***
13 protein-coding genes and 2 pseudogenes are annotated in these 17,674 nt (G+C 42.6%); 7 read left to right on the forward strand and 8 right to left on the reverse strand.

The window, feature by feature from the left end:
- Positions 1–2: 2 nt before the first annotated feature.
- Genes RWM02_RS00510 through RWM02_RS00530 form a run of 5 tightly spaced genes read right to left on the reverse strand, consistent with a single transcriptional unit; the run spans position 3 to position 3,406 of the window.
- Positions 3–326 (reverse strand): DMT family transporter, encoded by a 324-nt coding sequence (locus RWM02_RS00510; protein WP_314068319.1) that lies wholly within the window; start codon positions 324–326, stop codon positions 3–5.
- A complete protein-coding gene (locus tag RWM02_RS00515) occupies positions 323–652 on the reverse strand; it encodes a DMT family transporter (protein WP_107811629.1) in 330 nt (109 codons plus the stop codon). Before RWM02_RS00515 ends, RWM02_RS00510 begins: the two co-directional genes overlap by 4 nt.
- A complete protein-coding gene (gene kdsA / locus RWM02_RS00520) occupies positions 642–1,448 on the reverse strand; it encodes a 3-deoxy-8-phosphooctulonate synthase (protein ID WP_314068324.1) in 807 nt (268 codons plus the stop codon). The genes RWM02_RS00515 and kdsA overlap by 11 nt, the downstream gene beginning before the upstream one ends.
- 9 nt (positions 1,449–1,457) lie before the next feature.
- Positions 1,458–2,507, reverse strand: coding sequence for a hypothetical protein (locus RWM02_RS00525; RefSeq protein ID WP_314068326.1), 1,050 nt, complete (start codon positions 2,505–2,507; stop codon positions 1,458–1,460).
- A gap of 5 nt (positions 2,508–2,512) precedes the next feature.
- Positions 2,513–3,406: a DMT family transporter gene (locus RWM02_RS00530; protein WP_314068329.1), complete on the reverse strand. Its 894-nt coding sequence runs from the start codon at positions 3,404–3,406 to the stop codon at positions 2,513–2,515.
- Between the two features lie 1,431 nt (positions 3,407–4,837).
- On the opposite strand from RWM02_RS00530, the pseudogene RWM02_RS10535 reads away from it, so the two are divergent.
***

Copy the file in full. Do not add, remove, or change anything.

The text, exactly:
13 protein-coding genes and 2 pseudogenes are annotated in these 17,674 nt (G+C 42.6%); 7 read left to right on the forward strand and 8 right to left on the reverse strand.

The window, feature by feature from the left end:
- Positions 1–2: 2 nt before the first annotated feature.
- Genes RWM02_RS00510 through RWM02_RS00530 form a run of 5 tightly spaced genes read right to left on the reverse strand, consistent with a single transcriptional unit; the run spans position 3 to position 3,406 of the window.
- Positions 3–326 (reverse strand): DMT family transporter, encoded by a 324-nt coding sequence (locus RWM02_RS00510; protein WP_314068319.1) that lies wholly within the window; start codon positions 324–326, stop codon positions 3–5.
- A complete protein-coding gene (locus tag RWM02_RS00515) occupies positions 323–652 on the reverse strand; it encodes a DMT family transporter (protein WP_107811629.1) in 330 nt (109 codons plus the stop codon). Before RWM02_RS00515 ends, RWM02_RS00510 begins: the two co-directional genes overlap by 4 nt.
- A complete protein-coding gene (gene kdsA / locus RWM02_RS00520) occupies positions 642–1,448 on the reverse strand; it encodes a 3-deoxy-8-phosphooctulonate synthase (protein ID WP_314068324.1) in 807 nt (268 codons plus the stop codon). The genes RWM02_RS00515 and kdsA overlap by 11 nt, the downstream gene beginning before the upstream one ends.
- 9 nt (positions 1,449–1,457) lie before the next feature.
- Positions 1,458–2,507, reverse strand: coding sequence for a hypothetical protein (locus RWM02_RS00525; RefSeq protein ID WP_314068326.1), 1,050 nt, complete (start codon positions 2,505–2,507; stop codon positions 1,458–1,460).
- A gap of 5 nt (positions 2,508–2,512) precedes the next feature.
- Positions 2,513–3,406: a DMT family transporter gene (locus RWM02_RS00530; protein WP_314068329.1), complete on the reverse strand. Its 894-nt coding sequence runs from the start codon at positions 3,404–3,406 to the stop codon at positions 2,513–2,515.
- Between the two features lie 1,431 nt (positions 3,407–4,837).
- On the opposite strand from RWM02_RS00530, the pseudogene RWM02_RS10535 reads away from it, so the two are divergent.